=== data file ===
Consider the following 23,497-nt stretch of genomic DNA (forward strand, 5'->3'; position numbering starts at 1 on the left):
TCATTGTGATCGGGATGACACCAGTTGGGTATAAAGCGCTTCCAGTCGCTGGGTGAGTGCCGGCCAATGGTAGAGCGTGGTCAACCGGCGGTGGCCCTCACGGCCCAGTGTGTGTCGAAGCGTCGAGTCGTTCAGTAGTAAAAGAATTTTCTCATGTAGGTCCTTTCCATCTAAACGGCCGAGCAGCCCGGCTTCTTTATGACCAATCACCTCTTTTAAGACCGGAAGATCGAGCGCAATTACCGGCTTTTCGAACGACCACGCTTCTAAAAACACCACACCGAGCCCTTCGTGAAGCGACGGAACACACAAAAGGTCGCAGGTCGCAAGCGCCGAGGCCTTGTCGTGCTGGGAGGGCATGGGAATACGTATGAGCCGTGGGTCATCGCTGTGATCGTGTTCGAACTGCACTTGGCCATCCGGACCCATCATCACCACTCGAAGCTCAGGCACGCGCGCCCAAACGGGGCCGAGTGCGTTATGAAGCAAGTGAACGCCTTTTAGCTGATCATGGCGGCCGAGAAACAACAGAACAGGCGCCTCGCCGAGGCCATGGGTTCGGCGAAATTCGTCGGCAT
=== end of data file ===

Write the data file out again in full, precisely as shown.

Consider the following 23,497-nt stretch of genomic DNA (forward strand, 5'->3'; position numbering starts at 1 on the left):
TCATTGTGATCGGGATGACACCAGTTGGGTATAAAGCGCTTCCAGTCGCTGGGTGAGTGCCGGCCAATGGTAGAGCGTGGTCAACCGGCGGTGGCCCTCACGGCCCAGTGTGTGTCGAAGCGTCGAGTCGTTCAGTAGTAAAAGAATTTTCTCATGTAGGTCCTTTCCATCTAAACGGCCGAGCAGCCCGGCTTCTTTATGACCAATCACCTCTTTTAAGACCGGAAGATCGAGCGCAATTACCGGCTTTTCGAACGACCACGCTTCTAAAAACACCACACCGAGCCCTTCGTGAAGCGACGGAACACACAAAAGGTCGCAGGTCGCAAGCGCCGAGGCCTTGTCGTGCTGGGAGGGCATGGGAATACGTATGAGCCGTGGGTCATCGCTGTGATCGTGTTCGAACTGCACTTGGCCATCCGGACCCATCATCACCACTCGAAGCTCAGGCACGCGCGCCCAAACGGGGCCGAGTGCGTTATGAAGCAAGTGAACGCCTTTTAGCTGATCATGGCGGCCGAGAAACAACAGAACAGGCGCCTCGCCGAGGCCATGGGTTCGGCGAAATTCGTCGGCAT